Finding love and companionship online is a common endeavor for many Americans.
That’s long made those people targets for scammers. But according to the Federal Trade Commission, online dating scams are skyrocketing — and older Americans are the biggest targets.
The FTC reported more than 21,000 cases involving romance scams in 2018. They cost consumers $143 million, more than any other reported type of consumer fraud that year.
This specific type of fraud has risen dramatically in recent years. In 2015, romance fraud accounted for 8,500 reports and a loss of $33 million — less than a quarter of the money lost in 2018.
Older Americans are at higher risk for these scams. The FTC reports that people ages 40 to 69 reported losing money to romance scams at the highest rates — more than twice the rate of people in their 20s.
Additionally, adults age 70 and up reported the highest individual median losses at $10,000.
Whether it’s on a dating app or through a social media site like Facebook, a scammer will build a fake profile and look for potential victims they can lavish with attention to develop trust. The FTC mentions that many reported scams begin with a Facebook message.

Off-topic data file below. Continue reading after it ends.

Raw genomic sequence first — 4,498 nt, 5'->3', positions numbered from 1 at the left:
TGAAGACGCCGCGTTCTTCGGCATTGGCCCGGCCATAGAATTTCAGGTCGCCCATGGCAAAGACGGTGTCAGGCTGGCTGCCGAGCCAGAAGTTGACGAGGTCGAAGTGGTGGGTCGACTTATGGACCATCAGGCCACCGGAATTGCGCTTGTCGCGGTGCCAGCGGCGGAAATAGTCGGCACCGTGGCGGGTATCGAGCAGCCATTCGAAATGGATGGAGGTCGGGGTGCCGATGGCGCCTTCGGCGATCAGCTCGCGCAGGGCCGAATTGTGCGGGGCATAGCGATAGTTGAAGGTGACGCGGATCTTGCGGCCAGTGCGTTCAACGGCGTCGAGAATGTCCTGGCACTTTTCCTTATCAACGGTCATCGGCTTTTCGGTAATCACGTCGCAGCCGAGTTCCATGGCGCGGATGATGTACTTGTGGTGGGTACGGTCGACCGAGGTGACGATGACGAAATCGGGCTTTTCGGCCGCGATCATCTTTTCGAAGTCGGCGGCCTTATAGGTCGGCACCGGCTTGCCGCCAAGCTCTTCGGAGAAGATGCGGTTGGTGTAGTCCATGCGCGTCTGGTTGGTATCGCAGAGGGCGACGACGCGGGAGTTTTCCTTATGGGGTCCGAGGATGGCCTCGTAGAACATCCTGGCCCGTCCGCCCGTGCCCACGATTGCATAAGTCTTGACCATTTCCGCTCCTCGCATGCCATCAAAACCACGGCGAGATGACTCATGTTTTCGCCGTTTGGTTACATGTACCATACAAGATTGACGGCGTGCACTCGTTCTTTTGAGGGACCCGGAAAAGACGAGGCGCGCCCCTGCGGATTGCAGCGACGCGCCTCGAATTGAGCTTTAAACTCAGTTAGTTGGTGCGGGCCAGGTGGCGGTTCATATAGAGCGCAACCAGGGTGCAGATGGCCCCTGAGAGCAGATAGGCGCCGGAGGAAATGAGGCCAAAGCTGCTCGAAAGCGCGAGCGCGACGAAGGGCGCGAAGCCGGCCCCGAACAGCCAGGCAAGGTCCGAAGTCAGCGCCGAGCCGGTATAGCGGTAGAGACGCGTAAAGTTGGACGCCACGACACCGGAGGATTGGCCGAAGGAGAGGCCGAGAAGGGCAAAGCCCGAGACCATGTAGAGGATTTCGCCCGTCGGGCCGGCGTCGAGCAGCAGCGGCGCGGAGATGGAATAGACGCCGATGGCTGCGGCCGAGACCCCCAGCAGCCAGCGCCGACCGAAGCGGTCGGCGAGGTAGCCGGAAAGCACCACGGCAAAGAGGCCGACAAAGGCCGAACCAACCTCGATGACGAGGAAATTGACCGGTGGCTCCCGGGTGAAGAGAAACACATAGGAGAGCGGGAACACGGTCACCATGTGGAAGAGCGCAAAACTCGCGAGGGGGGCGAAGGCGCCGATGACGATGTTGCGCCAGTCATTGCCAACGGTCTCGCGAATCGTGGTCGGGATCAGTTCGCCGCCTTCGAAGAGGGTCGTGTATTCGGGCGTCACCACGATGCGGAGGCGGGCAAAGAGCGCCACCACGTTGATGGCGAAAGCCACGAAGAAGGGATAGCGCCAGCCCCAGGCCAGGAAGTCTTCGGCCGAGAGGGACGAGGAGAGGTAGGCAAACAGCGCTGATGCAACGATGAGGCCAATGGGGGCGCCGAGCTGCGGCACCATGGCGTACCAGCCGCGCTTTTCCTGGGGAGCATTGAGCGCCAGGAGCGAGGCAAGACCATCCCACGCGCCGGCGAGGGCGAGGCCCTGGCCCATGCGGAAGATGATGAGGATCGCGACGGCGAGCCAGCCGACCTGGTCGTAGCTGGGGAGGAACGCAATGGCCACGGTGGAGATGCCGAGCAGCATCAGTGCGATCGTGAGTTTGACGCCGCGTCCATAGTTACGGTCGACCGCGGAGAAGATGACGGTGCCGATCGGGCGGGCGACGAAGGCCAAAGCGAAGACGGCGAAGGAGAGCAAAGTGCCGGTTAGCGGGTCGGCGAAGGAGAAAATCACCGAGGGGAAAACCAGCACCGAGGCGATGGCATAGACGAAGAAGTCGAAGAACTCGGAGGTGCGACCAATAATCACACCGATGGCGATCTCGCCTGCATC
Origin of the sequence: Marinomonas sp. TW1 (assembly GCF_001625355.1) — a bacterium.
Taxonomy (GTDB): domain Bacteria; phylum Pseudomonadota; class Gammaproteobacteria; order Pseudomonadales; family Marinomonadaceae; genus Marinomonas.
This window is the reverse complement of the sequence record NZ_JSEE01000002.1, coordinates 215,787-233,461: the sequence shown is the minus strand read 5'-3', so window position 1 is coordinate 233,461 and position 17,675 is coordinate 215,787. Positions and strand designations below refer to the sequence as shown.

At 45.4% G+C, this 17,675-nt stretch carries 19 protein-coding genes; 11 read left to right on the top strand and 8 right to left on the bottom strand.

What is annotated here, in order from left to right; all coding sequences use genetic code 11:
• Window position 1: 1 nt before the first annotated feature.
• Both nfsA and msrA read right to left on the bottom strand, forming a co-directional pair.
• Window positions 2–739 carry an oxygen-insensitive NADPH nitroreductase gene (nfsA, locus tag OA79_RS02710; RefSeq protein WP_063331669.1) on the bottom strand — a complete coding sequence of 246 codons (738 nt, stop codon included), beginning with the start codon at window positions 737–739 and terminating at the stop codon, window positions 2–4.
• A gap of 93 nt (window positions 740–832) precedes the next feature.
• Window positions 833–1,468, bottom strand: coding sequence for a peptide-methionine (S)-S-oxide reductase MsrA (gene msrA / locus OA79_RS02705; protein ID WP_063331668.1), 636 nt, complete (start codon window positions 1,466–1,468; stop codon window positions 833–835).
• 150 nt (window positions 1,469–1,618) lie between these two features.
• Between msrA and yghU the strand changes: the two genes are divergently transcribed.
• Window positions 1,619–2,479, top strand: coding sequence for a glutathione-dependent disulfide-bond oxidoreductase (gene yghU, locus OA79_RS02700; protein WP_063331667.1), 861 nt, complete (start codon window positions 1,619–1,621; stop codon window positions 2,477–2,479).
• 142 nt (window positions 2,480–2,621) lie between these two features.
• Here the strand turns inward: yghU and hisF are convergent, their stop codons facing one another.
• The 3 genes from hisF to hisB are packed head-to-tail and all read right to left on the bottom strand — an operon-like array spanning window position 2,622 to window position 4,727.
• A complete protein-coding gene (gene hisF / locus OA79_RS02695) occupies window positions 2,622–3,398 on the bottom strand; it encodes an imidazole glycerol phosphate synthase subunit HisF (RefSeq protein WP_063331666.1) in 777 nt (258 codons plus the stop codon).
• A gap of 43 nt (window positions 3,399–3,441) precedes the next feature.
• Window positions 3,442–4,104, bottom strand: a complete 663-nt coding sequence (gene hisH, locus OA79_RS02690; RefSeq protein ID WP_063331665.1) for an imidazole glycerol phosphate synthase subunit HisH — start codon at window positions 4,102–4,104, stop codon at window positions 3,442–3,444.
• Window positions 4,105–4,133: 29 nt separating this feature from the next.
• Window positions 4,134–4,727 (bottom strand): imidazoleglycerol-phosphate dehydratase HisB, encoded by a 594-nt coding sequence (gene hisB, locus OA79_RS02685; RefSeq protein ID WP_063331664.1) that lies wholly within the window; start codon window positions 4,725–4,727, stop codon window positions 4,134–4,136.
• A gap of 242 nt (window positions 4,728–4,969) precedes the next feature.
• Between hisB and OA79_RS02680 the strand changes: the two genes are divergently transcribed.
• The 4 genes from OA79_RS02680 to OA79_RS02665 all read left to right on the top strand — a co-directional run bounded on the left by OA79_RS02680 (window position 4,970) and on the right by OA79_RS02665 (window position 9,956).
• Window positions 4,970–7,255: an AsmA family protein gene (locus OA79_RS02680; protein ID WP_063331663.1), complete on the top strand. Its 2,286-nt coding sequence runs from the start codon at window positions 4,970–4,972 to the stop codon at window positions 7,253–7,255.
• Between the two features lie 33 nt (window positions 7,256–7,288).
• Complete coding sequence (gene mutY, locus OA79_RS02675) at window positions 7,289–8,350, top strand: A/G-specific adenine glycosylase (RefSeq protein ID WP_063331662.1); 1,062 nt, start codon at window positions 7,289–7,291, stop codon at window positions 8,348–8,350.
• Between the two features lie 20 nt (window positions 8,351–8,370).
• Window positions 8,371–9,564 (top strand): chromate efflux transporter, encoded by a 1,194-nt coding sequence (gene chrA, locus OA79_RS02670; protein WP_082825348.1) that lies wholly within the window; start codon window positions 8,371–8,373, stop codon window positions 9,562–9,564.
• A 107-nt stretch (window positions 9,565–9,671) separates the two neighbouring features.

Scammers’ methods vary, but they often can include emotionally manipulative pleas that may resonate more with recently widowed adults or older Americans who are vulnerable to experienced con artists.
The scammer then begins requesting or even demanding money, via wire transfers, gift cards, and bank account information.
Protecting yourself and your loved ones from such scams is increasingly important. Here are some tips from the FTC for avoiding various scams, including some specific information for online dating. In addition, Reader’s Digest put together this list of 10 ways to protect yourself online.